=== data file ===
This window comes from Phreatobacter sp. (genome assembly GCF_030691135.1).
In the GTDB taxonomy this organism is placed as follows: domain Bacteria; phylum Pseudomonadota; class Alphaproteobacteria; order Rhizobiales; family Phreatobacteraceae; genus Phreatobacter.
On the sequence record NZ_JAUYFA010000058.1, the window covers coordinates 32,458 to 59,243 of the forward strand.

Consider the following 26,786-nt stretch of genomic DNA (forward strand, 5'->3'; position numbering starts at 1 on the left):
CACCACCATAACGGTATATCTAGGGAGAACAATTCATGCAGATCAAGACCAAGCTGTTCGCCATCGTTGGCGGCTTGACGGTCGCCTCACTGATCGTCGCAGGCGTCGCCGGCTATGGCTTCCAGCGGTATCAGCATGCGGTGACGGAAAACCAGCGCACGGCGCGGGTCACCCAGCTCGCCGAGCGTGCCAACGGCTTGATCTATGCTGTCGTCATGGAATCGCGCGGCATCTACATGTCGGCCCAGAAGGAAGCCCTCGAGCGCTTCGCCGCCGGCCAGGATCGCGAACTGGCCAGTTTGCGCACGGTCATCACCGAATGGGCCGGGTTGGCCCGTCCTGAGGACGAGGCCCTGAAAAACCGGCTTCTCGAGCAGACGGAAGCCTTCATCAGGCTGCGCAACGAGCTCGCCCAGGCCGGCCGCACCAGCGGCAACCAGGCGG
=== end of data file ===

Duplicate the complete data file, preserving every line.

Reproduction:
This window comes from Phreatobacter sp. (genome assembly GCF_030691135.1).
In the GTDB taxonomy this organism is placed as follows: domain Bacteria; phylum Pseudomonadota; class Alphaproteobacteria; order Rhizobiales; family Phreatobacteraceae; genus Phreatobacter.
On the sequence record NZ_JAUYFA010000058.1, the window covers coordinates 32,458 to 59,243 of the forward strand.

Consider the following 26,786-nt stretch of genomic DNA (forward strand, 5'->3'; position numbering starts at 1 on the left):
CACCACCATAACGGTATATCTAGGGAGAACAATTCATGCAGATCAAGACCAAGCTGTTCGCCATCGTTGGCGGCTTGACGGTCGCCTCACTGATCGTCGCAGGCGTCGCCGGCTATGGCTTCCAGCGGTATCAGCATGCGGTGACGGAAAACCAGCGCACGGCGCGGGTCACCCAGCTCGCCGAGCGTGCCAACGGCTTGATCTATGCTGTCGTCATGGAATCGCGCGGCATCTACATGTCGGCCCAGAAGGAAGCCCTCGAGCGCTTCGCCGCCGGCCAGGATCGCGAACTGGCCAGTTTGCGCACGGTCATCACCGAATGGGCCGGGTTGGCCCGTCCTGAGGACGAGGCCCTGAAAAACCGGCTTCTCGAGCAGACGGAAGCCTTCATCAGGCTGCGCAACGAGCTCGCCCAGGCCGGCCGCACCAGCGGCAACCAGGCGG